101955 Bennu is a carbonaceous asteroid in the Apollo group discovered by the LINEAR Project on 11 September 1999. It is named after the Bennu, the ancient Egyptian mythological bird associated with the Sun, creation, and rebirth. On 3 December 2018, the OSIRIS-REx spacecraft arrived at Bennu after a two-year journey. In October 2020, OSIRis-REX successfully touched down on the surface of Bennu and collected a sample.
About 101955 Bennu in brief
101955 Bennu is a carbonaceous asteroid in the Apollo group discovered by the LINEAR Project on 11 September 1999. It is named after the Bennu, the ancient Egyptian mythological bird associated with the Sun, creation, and rebirth. On 3 December 2018, the OSIRIS-REx spacecraft arrived at Bennu after a two-year journey. It orbited the asteroid and mapped out Bennu’s surface in detail, seeking potential sample collection sites. Bennu has a roughly spheroidal shape, resembling a spinning top. Its axis of rotation is tilted 178 degrees to its orbit; the direction of rotation about its axis is retrograde with respect to the orbit. It has a low geometric albedo of 046±10m, which is in line with other studies of minor planets. No emission from a potential coma has been detected around Bennu. In October 2020, OSIRis-REX successfully touched down on the surface of Bennu and collected a sample using an extendable arm, secured the sample and prepared for a return trip to Earth. The asteroid was given the provisional designation 1999 RQ36 and classified as a near-Earth asteroid. The name Bennu was selected from more than eight thousand student entries from dozens of countries around the world who entered a \”Name That Asteroid!\” contest run by the University of Arizona, The Planetary Society, and the LineAR Project in 2012. It was based on the Yarkovsky–O’Keefe–Radzievskii–Paddack effect, or the YORP effect, which puts a limit on the radius of dust within a radius of 4750km of the asteroid’s orbit.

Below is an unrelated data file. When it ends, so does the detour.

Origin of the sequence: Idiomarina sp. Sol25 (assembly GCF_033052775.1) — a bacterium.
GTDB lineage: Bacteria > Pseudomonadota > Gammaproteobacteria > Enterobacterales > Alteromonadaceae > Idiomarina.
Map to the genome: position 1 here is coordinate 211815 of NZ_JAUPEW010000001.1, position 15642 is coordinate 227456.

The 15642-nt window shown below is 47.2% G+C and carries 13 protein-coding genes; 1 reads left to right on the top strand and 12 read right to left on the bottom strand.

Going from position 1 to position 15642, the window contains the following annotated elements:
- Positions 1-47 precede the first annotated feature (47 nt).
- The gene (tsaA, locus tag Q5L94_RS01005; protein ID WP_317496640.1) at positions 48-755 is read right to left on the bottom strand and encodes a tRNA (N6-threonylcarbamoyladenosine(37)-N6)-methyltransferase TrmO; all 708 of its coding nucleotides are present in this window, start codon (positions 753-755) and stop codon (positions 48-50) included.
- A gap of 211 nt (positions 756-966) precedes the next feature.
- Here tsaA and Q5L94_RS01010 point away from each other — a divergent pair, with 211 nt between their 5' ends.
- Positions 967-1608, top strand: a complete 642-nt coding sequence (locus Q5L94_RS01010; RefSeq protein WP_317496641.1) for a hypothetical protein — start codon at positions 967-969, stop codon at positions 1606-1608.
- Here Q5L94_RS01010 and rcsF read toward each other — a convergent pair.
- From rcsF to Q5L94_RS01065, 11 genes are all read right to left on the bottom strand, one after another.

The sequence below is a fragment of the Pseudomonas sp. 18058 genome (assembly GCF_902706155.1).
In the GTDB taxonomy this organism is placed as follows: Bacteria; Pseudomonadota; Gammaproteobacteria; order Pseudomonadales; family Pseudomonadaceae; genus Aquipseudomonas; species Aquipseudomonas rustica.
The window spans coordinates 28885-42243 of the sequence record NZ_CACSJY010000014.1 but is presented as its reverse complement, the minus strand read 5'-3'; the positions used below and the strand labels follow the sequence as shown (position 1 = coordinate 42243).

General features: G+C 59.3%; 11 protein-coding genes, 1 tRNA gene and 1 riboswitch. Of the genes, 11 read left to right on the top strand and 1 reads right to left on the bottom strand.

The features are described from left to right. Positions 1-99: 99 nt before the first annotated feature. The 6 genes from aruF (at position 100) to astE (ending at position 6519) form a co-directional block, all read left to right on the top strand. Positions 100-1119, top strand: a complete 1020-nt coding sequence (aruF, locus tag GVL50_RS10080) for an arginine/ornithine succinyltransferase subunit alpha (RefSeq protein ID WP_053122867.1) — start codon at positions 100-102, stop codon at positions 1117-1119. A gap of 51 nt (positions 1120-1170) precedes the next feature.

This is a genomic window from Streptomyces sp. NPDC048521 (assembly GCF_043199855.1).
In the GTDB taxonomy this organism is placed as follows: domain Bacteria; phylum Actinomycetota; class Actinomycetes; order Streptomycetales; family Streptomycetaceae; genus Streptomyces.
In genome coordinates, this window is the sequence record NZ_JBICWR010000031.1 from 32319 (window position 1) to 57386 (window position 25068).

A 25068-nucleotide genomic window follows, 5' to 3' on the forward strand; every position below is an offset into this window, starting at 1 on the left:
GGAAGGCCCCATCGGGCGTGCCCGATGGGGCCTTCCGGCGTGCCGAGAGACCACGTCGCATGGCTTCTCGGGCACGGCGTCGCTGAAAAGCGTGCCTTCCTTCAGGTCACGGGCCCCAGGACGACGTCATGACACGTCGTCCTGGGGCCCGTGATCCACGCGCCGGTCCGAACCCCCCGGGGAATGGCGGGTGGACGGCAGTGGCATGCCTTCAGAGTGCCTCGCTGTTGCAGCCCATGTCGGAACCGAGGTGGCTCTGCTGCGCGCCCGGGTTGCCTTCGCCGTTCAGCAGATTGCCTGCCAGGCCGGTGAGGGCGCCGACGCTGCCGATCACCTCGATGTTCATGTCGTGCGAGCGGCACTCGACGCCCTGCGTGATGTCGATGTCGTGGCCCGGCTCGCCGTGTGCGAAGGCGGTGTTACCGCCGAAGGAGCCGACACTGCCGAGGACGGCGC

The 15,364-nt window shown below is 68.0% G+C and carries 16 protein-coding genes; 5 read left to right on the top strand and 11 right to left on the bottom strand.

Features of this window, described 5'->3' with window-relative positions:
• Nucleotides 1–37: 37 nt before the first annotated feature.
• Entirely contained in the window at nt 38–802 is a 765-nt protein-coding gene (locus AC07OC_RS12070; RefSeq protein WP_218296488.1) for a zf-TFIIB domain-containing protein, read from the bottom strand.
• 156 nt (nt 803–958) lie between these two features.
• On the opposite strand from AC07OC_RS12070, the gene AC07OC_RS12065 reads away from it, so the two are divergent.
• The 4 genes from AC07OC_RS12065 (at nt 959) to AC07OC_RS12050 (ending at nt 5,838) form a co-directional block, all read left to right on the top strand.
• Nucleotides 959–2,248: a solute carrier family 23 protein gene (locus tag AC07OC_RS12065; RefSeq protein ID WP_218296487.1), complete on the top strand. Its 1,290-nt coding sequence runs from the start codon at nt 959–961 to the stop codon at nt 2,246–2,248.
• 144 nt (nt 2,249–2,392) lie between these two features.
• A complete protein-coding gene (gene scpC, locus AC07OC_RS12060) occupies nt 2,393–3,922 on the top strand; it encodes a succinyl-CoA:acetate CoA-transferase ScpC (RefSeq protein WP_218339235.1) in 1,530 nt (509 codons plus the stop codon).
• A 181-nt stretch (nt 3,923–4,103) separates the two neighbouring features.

The Asteroid is a potentially hazardous object that is listed on the Sentry Risk Table with the second-highest cumulative rating on the Palermo Technical Impact Hazard Scale. Its surface is rougher with more than 200 boulders larger than 10 m on its surface, the largest of which is 58 m across. The boulders contain veins of high-albedo carbonate minerals believed to have formed prior to the formation of the Asteroid due to hot water channels on the much larger parent body. There is a well-defined ridge along the equator that suggests that fine-grained regolith particles have accumulated in this area, possibly because of its low gravity and fast rotation. Observations by the OSIREx spacecraft has shown that Bennu is rotating faster over time. On 18 June 2019, NASA announced that it had closed in and captured an image from a distance of 600 metres from Bennu’s surface. It will return its samples to Earth in 2023 for further study. In 2013, Astrometric observations between 1999 and 2013 have demonstrated that its rotational axis is influenced by the YARKovsky effect, causing the axis of its axis to tilt by about 19% during each rotational period. The rotation period of this minor planet was measured and found to vary by approximately 19% each time.